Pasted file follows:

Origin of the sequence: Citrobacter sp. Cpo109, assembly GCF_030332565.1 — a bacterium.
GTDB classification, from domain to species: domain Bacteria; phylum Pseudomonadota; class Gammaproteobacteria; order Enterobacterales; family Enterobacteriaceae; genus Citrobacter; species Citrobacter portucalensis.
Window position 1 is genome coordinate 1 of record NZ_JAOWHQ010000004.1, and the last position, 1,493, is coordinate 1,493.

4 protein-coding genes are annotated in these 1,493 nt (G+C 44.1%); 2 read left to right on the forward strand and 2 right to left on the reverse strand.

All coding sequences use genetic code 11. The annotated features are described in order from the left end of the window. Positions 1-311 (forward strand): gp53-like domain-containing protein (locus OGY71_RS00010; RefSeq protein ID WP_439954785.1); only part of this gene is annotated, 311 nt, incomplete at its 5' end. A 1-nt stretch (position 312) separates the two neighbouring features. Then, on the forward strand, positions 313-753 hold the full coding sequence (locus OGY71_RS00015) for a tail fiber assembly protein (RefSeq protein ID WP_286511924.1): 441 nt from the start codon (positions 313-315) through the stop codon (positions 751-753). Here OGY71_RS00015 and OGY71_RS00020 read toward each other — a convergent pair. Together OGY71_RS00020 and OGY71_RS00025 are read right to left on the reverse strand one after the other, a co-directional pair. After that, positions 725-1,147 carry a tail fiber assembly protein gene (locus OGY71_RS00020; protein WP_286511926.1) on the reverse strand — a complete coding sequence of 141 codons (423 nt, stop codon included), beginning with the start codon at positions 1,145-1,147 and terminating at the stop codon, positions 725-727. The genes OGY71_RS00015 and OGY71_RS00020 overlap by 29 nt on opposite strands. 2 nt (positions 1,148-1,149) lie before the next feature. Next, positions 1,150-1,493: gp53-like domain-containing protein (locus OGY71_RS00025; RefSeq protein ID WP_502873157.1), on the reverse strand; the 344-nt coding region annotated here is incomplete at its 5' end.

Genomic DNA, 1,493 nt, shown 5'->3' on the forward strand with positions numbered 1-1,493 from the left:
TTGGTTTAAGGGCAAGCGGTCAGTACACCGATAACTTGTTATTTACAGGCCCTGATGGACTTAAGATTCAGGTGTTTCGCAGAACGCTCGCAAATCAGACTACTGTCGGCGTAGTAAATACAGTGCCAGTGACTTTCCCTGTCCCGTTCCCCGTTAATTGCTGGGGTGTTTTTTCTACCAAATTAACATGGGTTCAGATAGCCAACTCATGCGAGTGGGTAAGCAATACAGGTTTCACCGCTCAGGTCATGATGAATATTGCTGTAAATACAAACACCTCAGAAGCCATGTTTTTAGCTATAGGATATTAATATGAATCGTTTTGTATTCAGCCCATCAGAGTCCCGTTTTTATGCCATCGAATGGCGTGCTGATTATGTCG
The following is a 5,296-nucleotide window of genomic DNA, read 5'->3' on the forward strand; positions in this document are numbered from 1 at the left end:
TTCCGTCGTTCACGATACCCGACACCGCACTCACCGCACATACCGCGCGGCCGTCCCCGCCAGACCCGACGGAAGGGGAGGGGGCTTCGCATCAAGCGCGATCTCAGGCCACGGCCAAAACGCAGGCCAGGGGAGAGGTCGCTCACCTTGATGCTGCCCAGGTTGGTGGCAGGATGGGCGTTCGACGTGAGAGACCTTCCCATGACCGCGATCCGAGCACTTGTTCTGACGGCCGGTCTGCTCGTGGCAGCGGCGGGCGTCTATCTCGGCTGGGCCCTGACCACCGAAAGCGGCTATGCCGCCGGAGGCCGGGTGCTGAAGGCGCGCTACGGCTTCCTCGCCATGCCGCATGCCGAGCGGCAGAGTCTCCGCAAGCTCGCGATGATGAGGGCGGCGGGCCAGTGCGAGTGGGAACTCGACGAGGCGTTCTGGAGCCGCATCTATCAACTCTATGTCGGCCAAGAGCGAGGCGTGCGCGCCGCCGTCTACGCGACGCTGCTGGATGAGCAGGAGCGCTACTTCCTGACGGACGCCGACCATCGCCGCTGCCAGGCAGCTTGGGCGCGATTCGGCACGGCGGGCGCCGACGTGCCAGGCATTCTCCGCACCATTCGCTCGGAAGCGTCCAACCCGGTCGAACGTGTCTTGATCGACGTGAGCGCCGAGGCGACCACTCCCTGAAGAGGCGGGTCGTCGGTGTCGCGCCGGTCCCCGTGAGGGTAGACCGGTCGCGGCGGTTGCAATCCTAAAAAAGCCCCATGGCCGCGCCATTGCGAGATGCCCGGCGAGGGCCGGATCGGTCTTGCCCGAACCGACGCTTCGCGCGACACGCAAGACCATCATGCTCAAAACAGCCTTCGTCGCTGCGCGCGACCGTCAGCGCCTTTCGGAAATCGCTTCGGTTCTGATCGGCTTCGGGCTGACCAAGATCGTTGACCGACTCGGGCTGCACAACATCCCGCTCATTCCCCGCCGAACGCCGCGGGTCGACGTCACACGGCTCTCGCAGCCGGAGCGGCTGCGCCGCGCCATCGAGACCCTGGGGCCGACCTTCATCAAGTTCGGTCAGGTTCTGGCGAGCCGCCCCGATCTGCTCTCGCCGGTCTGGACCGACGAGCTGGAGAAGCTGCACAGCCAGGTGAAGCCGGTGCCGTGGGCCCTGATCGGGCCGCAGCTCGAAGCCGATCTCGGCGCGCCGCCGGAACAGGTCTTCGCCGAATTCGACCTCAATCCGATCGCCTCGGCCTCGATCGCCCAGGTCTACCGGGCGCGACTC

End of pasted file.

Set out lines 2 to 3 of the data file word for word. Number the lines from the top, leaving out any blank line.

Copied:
GTDB classification, from domain to species: domain Bacteria; phylum Pseudomonadota; class Gammaproteobacteria; order Enterobacterales; family Enterobacteriaceae; genus Citrobacter; species Citrobacter portucalensis.
Window position 1 is genome coordinate 1 of record NZ_JAOWHQ010000004.1, and the last position, 1,493, is coordinate 1,493.